"Pennies for Puppies" is a campaign that partners with Baldwin County Schools, and it's goal is to raise money for the purchase of a new dog for the Baldwin County Sheriff's Office. The hope is to raise $14,000, which is about what it would cost to purchase a new dog that can help with drug investigations. 
Since Alabama and Auburn football teams are the biggest rivals in the state of Alabama, we decided to make the campaign a little fun by adding some competition to it. Each day, students had a choice to put their money in either the Alabama jug or the Auburn jug. Each day we announced who won the competition for that day. Auburn won two days and Alabama won three days out of the week. Together, Auburn and Alabama fans raised $427.00! Way to go, Gulf Shores Elementary School!


I must say, this was probably the biggest hit of all for the week! We had our first "Drug Free Scavenger Hunt" at Gulf Shores Elementary School, and the kids loved it! Each teacher had a bag, which included; directions with a post-it note, a piece of chalk, a set of QR code clues and a set of Red Ribbon pledge stickers. 

The scavenger hunt took them to several locations! Here were the places each class had to visit; 

1. My Mailbox

Together, each class had to think of a different "dress out" day for next year during Red Ribbon Week. The class wrote their ideas on the post-it note I provided and stuck it in my mailbox. We received MANY GREAT IDEAS from each class! The 2013 Red Ribbon Leader and our school principal will use the ideas that were given during the scavenger hunt to create our "dress out" days for next year! 

2. Red Ribbon Wall

The next stop at their scavenger hunt was the "Drug Free Pledge Wall". Each student took their sticker they had signed in class and placed it on the wall to pledge they would live a drug free life!

3. Drug Free Photo Booth

The third place students went on their scavenger hunt was the "Drug Free Photo Booth". The backdrop was provided, as well as, silly glasses and photo booth props. 

4. Drug Free Chalk Message

For their fourth stop, each class was asked to write a drug free message somewhere on the sidewalk for others to see! Each message was different and unique and you could find these messages all over our school property on the sidewalks!
Mrs. Altmyer's Class left a Spanish "Drug Free Message" for our Spanish speaking population!

5. Open the Locker and You Get a Prize

For the fifth and final clue, students were asked to walk to the middle school (which is right next door) and find locker number 503. They were given the combination and when they opened it, they found their surprise, which were their red, drug free bracelets. 


We set up a Red Ribbon Instagram Account for our parents and community to see how we celebrated the week! If you'd like to see our pictures, look us up on Instagram by searching "RRWeek".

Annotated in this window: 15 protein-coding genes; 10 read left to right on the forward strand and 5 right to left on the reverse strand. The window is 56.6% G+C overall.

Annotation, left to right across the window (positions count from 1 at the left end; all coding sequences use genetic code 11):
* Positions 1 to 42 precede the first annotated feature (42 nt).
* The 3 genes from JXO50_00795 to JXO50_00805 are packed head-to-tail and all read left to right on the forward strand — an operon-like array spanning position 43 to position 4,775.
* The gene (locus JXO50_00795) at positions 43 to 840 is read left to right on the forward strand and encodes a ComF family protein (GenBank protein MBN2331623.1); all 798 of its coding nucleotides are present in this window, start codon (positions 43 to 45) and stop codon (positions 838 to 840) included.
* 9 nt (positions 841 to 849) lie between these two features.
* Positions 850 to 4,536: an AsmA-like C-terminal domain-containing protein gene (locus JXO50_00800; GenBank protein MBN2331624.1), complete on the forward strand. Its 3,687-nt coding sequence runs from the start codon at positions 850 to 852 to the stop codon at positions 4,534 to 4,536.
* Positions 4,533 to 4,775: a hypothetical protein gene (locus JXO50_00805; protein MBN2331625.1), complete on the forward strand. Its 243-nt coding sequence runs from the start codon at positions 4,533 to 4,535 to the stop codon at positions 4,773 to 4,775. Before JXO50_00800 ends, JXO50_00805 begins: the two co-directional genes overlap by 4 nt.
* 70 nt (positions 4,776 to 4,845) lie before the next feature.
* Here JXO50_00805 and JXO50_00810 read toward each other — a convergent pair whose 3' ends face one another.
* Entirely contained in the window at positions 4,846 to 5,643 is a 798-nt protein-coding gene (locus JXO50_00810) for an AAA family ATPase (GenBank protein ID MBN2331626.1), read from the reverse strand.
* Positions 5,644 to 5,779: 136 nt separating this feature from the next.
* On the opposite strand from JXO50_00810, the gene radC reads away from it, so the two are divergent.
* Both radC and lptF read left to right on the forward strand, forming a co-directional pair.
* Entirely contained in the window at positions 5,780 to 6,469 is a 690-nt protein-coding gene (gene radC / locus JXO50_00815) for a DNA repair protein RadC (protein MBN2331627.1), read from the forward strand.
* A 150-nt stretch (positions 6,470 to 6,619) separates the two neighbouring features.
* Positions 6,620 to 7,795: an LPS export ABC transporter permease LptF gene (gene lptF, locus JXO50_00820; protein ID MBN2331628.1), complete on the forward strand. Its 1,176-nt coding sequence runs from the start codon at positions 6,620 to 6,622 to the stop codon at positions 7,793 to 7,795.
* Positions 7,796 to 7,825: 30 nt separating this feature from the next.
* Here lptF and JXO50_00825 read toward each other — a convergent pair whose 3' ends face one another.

Ms. Waggoner and I "mustache" you a question! 

Are you drug free? ...It's the way to be! 

Saturday, October 5, 2013

Hear ye! Hear ye!

Listen Up!

Now that I've got to know the kids a little better and we have started our year off with being "Bucket Fillers", our next lesson focused on the students using their listening ears! We talked about the importance of hearing vs. listening and REALLY paying attention to detail and following instructions.

Listening Activities:

I always like to start the lesson off with some type of "attention grabber"; therefore, I used a ball to help me with this task. During my first lesson of the year when I was getting to know each class, the students had to show me their good listening ears by closing their eyes and listening for the number of times I bounced the ball. Therefore, the students were familiar with the bouncy ball I brought to class previously; however, this time, the question was different and I explained to the kids that their job was to pay close attention, watch and listen. Before I bounced the ball, I coughed really loud... (I mean REALLY, obnoxiously loud)!!! As the kids watched and listened, most of them were counting or focusing on the number of bounces. When I finished bouncing the ball, most of them immediately raised their hand (thinking they already knew the answer); however, when I asked the students, "What did I do right before I bounced the ball?", some of their hands went down. Usually there is one student in the crowd that picked up on what I did before bouncing the ball, and then that opens up the floor for us to discuss paying close attention when listening to others so that we don't miss any important details.

 Lego Listening Game:

This is a listening game I've read about in a professional learning book and I've also seen it on one of my personal favorites... PINTEREST! :) For more information about this listening game, please see my previous post by clicking here.
I read, "The Worst Day of My Life Ever!" to my 1st-4th graders, and I read the book "Listen Buddy" with my PreK and Kindergarten students to go along with my lesson on listening. Both books discuss the importance of listening and following directions.  

Follow Up Listening Activities:

So... today I went to a workshop and the presenter TOTALY fooled me with this game! He first asked the crowd if we had ever heard of the game "Simon says", and of course everyone nodded in agreement. Next he tells us, "We are going to play a quick game of Simon Says... I need everyone to stand up." Of course, ALMOST EVERYONE falls for it and stands up. There were only two people that got it and didn't stand up... because SIMON DIDN'T SAY TO STAND UP! Ugh... how dumb did I feel?!? I am SO going to do this quick/fun little activity with my lesson come Monday as an extra activity!

End of the lesson Game:

This is a listening activity that I bought from The Sublime Speech Website and used last year; however, I changed it up a bit this year using technology and the latest QR craze!
 I always separate the class in to two teams. Each member of the team selects a card from the bucket that has directions on it. The student that pulls the card has to follow the directions exactly as they are given to receive a point for their team. Whoever has the most points at the end of the game is declared the winner.
Students had the opportunity to choose QR cards I made instead of the red cards. These were considered the harder ones because the computer reads them instead of me and sometimes she reads the directions fast! This was my way of using a great idea that the Sublime Speech Website had to fit my own personal needs and to incorporate technology. This also gave me a chance to change things up a bit from last year. If you'd like a copy of the QR (following direction) cards I made to go along with this lesson, please click here.